Ruling: Gay marriage foes can fight for Prop. 8 in federal court
California Supreme Court ruled Thursday that backers of Prop. 8 – which banned gay marriage in the state – can defend the measure in federal court, in lieu of state officials who declined to do so. The ruling means a major federal lawsuit proceeds.
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The ruling shifts the spotlight back to the Ninth Circuit. Should that court rule that Proposition 8 proponents have legal standing in the case, it will then address the central issue – whether the US Constitution is offended by California’s ban on same-sex marriage.Skip to next paragraph
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The pending dispute is one of the most significant and closely watched appeals court cases in the country.
Rick Jacobs, founder of the gay rights group Courage Campaign, warned that participation by Proposition 8 organizers in the litigation would set a dangerous precedent. It might “open the floodgates to wealthy special interests to do the same” in future ballot initiatives, he said.
“The judges of the Ninth Circuit must determine if people who had enough money to buy a ballot measure that calls for people to vote on each other’s rights should have special rights in federal court,” Mr. Jacobs said in a statement.
“While we respect the recommendation that the California Supreme Court made to the Ninth Circuit Court of Appeals, it is only a recommendation,” he said.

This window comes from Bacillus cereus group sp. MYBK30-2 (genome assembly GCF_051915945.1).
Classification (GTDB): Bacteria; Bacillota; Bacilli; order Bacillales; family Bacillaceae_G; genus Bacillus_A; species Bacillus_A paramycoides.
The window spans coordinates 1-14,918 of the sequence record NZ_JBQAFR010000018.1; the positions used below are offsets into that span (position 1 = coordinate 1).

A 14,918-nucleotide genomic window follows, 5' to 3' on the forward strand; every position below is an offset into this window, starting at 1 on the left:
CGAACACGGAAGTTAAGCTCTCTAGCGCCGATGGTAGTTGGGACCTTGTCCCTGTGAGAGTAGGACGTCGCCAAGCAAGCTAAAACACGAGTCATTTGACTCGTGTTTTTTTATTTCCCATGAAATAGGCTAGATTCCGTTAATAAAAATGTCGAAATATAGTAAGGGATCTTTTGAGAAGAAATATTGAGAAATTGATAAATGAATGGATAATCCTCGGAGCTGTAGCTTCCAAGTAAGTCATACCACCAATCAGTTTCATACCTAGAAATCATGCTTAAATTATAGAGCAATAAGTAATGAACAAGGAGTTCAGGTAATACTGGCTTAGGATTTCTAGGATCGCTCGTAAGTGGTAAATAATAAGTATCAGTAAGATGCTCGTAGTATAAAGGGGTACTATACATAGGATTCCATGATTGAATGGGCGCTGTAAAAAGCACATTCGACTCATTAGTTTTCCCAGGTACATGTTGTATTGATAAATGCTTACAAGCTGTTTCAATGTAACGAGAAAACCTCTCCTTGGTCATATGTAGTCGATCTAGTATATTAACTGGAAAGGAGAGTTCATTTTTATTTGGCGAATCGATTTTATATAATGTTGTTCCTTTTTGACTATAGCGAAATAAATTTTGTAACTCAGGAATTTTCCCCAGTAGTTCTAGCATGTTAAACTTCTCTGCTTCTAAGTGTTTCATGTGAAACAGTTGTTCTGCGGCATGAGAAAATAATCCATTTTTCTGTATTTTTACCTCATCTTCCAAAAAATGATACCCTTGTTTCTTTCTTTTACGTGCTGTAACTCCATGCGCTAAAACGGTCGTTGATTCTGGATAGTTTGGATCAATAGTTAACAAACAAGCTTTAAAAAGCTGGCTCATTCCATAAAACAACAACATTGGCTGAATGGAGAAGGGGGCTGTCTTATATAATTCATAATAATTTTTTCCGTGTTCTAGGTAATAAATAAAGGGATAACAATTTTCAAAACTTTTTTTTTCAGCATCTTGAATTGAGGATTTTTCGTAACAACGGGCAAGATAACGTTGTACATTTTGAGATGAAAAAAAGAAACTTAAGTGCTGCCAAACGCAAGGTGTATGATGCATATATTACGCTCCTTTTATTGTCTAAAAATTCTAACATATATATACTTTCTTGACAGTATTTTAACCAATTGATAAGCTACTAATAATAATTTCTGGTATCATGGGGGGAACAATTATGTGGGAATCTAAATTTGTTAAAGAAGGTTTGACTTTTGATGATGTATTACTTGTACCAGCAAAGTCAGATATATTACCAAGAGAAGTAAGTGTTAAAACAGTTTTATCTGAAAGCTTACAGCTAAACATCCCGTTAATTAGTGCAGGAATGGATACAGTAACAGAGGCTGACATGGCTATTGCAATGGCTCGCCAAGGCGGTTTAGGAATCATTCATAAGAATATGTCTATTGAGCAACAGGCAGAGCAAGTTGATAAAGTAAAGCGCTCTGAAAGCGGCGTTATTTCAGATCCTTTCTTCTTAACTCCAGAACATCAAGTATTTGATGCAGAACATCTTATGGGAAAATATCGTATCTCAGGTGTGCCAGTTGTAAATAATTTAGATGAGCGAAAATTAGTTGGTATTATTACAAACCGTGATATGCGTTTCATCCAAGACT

Proposition 8 sponsors, ProtectMarriage.com, applauded the California Supreme Court’s decision. “This victory is an enormous boost for Proposition 8 as well as the integrity of the initiative process itself,” the group said in a statement.
The statement called the decision “a huge disaster for the homosexual marriage extremists.” It added: “The court totally rejected their demands that their lawsuit to invalidate Proposition 8 should win by default with no defense. Their entire strategy relied on finding a biased judge and keeping the voters completely unrepresented.”
The group said: “Today that all crumbled before their eyes.”
The California Supreme Court decision marked the first time the state high court ruled on the issue of whether proponents of a successful ballot initiative may defend their measure in court.
The court said that once a ballot measure has been approved by voters effectively amending the state constitution, state officials have no authority to veto it. But if ballot initiative proponents lack the authority to defend the measure in a subsequent court challenge, state officials could effectively veto it by simply refusing to argue for its retention.
“It would exalt form over substance to interpret California law in a manner that would permit these public officials to indirectly achieve such a result by denying the official initiative proponents the authority to step in,” Justice Cantil-Sakauye wrote.
The case was Perry v. Brown (S189476).
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